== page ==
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Author Topic: Why does the kettle get louder as the water heats up but then quieter as it reaches boiling point?  (Read 188 times)

Offline thedoc

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Allan Grant asked the Naked Scientists:

   Why does a tea kettle make an increasingly louder sound as it approaches the boiling point and then start to quiet down as it reaches 212 degrees?

What do you think?
« Last Edit: 04/10/2016 16:37:51 by _system »


Offline Colin2B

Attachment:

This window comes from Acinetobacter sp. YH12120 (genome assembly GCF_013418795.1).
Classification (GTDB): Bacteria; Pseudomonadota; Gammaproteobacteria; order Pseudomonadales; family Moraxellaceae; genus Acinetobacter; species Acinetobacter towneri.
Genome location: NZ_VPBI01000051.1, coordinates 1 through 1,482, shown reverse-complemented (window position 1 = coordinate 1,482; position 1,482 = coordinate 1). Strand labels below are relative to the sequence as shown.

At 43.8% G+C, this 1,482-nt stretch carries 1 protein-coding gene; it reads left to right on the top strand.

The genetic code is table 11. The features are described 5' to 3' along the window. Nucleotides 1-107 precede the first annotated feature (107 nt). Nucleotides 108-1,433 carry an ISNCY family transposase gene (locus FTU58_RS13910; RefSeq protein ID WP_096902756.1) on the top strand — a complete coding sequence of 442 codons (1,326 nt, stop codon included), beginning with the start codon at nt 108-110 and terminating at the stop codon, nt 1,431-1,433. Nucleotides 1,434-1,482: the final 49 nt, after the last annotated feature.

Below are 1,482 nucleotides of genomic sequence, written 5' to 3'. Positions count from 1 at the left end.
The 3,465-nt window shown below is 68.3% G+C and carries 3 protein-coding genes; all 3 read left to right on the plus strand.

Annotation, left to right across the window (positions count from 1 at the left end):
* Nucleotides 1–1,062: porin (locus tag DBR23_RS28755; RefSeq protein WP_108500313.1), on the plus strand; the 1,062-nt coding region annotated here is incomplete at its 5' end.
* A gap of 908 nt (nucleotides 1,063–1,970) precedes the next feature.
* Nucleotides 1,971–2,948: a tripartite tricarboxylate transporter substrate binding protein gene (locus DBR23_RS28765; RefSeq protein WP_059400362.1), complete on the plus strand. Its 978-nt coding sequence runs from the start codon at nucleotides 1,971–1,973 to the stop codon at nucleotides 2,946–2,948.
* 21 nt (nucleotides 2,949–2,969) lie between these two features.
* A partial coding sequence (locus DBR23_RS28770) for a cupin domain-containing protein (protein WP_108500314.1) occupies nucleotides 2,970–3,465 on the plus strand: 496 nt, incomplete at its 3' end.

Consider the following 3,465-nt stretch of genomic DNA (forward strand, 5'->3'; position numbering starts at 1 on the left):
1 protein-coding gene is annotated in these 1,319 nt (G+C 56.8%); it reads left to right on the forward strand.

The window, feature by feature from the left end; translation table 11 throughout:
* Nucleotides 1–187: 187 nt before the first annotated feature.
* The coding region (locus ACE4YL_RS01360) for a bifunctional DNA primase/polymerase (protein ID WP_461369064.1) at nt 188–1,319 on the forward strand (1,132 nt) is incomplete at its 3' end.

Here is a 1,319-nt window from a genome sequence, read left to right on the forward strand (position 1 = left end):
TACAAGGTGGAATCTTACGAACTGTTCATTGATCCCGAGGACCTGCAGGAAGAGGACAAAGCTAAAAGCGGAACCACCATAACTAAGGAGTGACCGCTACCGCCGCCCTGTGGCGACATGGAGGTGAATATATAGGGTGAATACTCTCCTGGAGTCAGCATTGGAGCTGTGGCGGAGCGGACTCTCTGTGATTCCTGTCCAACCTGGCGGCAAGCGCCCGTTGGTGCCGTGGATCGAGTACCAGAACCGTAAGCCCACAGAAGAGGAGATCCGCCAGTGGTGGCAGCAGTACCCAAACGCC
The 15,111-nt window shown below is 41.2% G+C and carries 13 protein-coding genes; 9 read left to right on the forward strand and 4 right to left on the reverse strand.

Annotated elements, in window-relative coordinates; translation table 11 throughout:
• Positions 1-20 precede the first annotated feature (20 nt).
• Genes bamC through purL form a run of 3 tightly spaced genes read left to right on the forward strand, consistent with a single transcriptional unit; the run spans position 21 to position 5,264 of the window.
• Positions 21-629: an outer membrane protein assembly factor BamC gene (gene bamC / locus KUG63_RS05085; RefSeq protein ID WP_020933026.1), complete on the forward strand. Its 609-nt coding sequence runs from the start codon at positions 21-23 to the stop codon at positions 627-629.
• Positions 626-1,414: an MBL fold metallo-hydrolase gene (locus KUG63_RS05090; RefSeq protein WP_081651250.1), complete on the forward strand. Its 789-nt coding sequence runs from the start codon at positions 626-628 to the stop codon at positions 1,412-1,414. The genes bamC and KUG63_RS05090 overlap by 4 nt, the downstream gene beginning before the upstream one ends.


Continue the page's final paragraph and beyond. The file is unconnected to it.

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The sound is due to bubbles collapsing. At first these are dissolved air bubbles which expand and then collapse, this produces a low frequency. As the water gets hotter vapour bubbles form on the heating elements and they collapse at a higher frequency - around 1kHz.
I'm not so sure of the mechanism nr boiling, but as the water get hotter the bubbles get smaller and the frequency rises starting to move above hearing frequencies and so appears to get quieter.
I've met people who claim to be able to tell the temperature from the sound and using a thermocouple they appear to be reasonably accurate.

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